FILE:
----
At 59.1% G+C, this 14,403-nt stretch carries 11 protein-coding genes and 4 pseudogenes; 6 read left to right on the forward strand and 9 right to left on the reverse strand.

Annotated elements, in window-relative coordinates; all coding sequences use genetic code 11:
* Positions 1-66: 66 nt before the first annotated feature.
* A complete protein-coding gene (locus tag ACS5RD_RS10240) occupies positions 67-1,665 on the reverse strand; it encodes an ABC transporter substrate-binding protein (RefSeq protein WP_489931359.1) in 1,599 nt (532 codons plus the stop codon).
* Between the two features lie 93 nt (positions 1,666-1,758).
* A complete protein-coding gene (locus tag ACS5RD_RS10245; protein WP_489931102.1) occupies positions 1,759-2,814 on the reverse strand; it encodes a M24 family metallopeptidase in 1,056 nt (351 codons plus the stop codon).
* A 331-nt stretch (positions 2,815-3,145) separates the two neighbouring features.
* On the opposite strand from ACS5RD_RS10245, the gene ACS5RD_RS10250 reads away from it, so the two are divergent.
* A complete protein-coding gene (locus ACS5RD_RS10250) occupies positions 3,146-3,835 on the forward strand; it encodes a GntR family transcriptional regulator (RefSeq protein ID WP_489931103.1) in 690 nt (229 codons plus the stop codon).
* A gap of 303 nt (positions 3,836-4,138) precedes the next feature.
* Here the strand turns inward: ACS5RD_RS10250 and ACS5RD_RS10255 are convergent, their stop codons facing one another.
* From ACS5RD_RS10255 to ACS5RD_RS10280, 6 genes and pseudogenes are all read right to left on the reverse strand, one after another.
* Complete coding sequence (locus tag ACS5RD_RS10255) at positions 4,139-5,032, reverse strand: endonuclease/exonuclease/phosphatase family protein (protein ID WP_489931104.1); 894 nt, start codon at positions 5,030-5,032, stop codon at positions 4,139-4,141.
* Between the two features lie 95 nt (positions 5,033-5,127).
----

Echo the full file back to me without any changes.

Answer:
At 59.1% G+C, this 14,403-nt stretch carries 11 protein-coding genes and 4 pseudogenes; 6 read left to right on the forward strand and 9 right to left on the reverse strand.

Annotated elements, in window-relative coordinates; all coding sequences use genetic code 11:
* Positions 1-66: 66 nt before the first annotated feature.
* A complete protein-coding gene (locus tag ACS5RD_RS10240) occupies positions 67-1,665 on the reverse strand; it encodes an ABC transporter substrate-binding protein (RefSeq protein WP_489931359.1) in 1,599 nt (532 codons plus the stop codon).
* Between the two features lie 93 nt (positions 1,666-1,758).
* A complete protein-coding gene (locus tag ACS5RD_RS10245; protein WP_489931102.1) occupies positions 1,759-2,814 on the reverse strand; it encodes a M24 family metallopeptidase in 1,056 nt (351 codons plus the stop codon).
* A 331-nt stretch (positions 2,815-3,145) separates the two neighbouring features.
* On the opposite strand from ACS5RD_RS10245, the gene ACS5RD_RS10250 reads away from it, so the two are divergent.
* A complete protein-coding gene (locus ACS5RD_RS10250) occupies positions 3,146-3,835 on the forward strand; it encodes a GntR family transcriptional regulator (RefSeq protein ID WP_489931103.1) in 690 nt (229 codons plus the stop codon).
* A gap of 303 nt (positions 3,836-4,138) precedes the next feature.
* Here the strand turns inward: ACS5RD_RS10250 and ACS5RD_RS10255 are convergent, their stop codons facing one another.
* From ACS5RD_RS10255 to ACS5RD_RS10280, 6 genes and pseudogenes are all read right to left on the reverse strand, one after another.
* Complete coding sequence (locus tag ACS5RD_RS10255) at positions 4,139-5,032, reverse strand: endonuclease/exonuclease/phosphatase family protein (protein ID WP_489931104.1); 894 nt, start codon at positions 5,030-5,032, stop codon at positions 4,139-4,141.
* Between the two features lie 95 nt (positions 5,033-5,127).